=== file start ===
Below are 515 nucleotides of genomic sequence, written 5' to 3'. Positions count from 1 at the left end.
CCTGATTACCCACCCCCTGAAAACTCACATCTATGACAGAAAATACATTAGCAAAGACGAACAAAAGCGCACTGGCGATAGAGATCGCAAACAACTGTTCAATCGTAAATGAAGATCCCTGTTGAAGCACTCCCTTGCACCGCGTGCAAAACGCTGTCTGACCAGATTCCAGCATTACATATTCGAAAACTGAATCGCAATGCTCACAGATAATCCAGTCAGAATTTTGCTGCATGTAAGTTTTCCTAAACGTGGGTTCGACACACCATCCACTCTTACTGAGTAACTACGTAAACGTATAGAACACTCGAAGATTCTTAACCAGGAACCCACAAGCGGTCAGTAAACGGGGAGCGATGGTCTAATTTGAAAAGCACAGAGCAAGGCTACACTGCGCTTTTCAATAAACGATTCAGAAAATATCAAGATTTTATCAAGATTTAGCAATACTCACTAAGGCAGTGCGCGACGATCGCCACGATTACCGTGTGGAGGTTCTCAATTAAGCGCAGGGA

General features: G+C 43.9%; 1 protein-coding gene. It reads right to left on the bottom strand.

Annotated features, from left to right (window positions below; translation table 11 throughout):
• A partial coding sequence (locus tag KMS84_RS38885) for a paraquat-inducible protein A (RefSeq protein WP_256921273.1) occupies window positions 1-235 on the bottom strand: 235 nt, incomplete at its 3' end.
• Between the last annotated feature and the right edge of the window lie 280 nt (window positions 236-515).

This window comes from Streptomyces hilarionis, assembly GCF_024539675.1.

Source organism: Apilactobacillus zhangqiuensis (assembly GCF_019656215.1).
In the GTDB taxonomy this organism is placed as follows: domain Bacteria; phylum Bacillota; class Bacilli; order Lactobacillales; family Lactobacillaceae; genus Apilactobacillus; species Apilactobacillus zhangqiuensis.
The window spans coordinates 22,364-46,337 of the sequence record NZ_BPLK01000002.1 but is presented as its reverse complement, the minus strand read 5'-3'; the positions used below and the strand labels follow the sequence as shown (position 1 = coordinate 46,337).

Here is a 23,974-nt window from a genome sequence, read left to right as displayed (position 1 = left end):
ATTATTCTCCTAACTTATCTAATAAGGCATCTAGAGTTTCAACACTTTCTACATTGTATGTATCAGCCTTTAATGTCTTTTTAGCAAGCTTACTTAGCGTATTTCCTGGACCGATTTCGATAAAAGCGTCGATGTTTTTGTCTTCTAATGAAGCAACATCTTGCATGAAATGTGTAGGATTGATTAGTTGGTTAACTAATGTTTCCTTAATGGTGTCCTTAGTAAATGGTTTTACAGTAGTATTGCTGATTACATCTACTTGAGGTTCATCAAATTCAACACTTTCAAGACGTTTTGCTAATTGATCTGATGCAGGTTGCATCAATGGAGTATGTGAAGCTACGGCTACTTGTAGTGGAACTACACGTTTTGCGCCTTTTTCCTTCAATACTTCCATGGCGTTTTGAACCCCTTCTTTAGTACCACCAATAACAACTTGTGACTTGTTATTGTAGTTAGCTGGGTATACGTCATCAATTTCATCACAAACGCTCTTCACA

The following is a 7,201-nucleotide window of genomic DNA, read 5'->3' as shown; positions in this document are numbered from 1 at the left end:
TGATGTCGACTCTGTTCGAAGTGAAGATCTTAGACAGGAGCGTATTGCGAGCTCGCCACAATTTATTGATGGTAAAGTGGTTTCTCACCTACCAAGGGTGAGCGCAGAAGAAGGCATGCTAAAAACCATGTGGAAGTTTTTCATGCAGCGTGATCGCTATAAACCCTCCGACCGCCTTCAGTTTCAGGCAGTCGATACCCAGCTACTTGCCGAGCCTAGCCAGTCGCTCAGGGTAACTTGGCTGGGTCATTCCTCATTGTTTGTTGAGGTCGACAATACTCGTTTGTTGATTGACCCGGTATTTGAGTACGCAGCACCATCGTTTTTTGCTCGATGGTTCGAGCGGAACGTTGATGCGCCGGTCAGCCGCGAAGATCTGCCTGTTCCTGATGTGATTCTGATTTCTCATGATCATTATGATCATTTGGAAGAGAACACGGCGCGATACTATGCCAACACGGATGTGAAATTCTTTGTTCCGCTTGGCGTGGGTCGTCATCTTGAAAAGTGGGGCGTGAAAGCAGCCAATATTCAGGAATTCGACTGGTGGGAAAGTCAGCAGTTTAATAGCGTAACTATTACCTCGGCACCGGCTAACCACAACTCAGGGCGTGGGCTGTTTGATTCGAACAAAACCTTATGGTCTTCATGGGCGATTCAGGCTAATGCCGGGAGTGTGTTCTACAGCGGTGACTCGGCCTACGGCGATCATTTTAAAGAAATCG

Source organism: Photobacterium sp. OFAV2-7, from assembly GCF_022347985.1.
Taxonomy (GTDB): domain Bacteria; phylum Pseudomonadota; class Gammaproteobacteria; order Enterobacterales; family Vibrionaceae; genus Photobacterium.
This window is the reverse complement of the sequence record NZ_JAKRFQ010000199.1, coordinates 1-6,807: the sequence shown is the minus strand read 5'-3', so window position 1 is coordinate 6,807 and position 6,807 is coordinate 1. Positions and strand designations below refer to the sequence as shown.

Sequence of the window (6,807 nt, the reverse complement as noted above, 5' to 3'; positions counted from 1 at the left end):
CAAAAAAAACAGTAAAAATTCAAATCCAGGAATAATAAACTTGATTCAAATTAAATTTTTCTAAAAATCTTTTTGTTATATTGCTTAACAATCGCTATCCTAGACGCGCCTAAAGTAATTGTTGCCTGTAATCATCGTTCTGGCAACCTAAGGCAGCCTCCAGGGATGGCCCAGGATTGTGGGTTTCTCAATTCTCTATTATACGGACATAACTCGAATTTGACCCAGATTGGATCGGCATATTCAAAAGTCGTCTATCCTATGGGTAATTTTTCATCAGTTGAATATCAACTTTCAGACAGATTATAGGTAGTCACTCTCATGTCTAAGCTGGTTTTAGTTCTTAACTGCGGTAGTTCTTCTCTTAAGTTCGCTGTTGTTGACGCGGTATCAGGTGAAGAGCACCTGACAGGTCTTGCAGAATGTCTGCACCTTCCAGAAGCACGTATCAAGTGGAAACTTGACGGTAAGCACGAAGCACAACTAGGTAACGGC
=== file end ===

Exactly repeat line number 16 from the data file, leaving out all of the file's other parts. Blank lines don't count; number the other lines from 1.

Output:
Taxonomy (GTDB): domain Bacteria; phylum Pseudomonadota; class Gammaproteobacteria; order Enterobacterales; family Vibrionaceae; genus Photobacterium.